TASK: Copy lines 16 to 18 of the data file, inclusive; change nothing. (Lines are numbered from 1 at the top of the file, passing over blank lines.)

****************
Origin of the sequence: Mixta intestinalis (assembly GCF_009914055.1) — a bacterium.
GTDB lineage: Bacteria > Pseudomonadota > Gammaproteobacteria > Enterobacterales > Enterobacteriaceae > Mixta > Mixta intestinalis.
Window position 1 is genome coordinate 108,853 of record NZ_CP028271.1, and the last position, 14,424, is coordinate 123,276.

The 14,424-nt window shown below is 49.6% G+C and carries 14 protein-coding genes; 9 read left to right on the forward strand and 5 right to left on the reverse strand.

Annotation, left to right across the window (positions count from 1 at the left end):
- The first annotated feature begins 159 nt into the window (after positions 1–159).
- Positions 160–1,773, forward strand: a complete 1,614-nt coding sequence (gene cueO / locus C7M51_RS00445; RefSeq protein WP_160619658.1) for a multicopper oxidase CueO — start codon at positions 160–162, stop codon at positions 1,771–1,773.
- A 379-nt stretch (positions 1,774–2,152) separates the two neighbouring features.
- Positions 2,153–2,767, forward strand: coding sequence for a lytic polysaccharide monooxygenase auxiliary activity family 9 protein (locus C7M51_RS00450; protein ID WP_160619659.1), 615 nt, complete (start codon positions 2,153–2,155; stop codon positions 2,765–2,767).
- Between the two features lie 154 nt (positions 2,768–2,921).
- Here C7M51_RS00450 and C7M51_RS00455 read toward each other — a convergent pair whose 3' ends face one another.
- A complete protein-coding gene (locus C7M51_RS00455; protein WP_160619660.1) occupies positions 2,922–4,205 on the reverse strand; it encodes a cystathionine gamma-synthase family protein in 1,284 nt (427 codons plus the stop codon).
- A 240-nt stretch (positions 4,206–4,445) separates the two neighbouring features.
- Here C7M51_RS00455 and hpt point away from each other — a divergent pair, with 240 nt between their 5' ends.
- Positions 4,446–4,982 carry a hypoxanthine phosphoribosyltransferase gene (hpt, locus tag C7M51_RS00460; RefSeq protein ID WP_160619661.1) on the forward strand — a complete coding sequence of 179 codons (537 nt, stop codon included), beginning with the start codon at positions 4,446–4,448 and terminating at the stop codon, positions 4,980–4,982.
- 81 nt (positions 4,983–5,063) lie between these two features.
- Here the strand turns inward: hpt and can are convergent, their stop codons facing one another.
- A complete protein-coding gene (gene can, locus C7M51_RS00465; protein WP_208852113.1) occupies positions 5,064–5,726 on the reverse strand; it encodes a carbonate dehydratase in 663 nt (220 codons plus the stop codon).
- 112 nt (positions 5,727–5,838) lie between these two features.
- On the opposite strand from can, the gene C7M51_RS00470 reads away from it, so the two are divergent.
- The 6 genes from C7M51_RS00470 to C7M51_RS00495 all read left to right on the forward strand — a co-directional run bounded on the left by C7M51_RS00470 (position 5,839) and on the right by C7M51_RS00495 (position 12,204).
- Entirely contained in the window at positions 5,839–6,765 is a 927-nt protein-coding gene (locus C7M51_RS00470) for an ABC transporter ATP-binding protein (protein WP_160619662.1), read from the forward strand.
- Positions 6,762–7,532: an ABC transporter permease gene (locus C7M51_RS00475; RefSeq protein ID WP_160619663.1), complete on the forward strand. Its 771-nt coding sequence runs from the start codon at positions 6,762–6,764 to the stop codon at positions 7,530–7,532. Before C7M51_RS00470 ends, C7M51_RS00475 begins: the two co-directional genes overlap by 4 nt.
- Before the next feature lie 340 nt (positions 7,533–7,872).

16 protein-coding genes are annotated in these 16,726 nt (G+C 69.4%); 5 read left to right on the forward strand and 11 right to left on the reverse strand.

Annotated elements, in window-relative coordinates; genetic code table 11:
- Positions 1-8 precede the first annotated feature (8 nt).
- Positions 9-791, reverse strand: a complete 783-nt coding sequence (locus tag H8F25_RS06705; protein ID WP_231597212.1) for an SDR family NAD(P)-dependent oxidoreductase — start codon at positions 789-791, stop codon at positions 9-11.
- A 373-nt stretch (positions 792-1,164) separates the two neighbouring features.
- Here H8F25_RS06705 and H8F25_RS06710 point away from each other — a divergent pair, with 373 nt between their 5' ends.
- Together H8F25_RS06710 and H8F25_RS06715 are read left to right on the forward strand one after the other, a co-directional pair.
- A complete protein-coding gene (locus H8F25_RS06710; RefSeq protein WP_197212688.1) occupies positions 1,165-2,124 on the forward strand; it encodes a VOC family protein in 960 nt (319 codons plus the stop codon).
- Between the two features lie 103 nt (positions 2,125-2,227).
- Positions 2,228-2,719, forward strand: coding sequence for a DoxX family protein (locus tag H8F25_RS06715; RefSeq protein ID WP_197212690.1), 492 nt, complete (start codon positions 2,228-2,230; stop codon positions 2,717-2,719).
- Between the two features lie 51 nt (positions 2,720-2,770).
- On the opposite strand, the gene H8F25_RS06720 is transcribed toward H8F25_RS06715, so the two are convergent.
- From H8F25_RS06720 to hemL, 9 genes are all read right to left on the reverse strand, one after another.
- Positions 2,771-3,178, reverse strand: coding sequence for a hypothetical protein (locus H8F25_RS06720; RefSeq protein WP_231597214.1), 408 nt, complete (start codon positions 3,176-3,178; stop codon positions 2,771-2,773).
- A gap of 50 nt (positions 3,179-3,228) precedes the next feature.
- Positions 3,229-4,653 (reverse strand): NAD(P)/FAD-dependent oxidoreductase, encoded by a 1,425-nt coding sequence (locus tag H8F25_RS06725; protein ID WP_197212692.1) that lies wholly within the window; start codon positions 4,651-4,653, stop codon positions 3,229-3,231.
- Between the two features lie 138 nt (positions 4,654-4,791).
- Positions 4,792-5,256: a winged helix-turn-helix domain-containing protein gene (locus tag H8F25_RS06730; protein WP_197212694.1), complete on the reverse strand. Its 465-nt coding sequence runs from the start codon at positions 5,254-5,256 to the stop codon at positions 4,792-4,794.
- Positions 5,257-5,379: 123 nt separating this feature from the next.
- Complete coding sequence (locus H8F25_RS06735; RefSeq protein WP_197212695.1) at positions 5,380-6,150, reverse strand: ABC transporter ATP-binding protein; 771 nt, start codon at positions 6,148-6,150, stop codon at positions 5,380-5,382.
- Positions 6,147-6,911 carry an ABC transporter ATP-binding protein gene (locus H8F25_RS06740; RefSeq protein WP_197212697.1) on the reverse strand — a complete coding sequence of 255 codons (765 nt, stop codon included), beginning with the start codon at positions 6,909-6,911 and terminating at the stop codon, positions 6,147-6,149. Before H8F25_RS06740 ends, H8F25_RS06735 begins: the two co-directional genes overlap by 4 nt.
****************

- 81 nt (positions 4,983–5,063) lie between these two features.
- Here the strand turns inward: hpt and can are convergent, their stop codons facing one another.
- A complete protein-coding gene (gene can, locus C7M51_RS00465; protein WP_208852113.1) occupies positions 5,064–5,726 on the reverse strand; it encodes a carbonate dehydratase in 663 nt (220 codons plus the stop codon).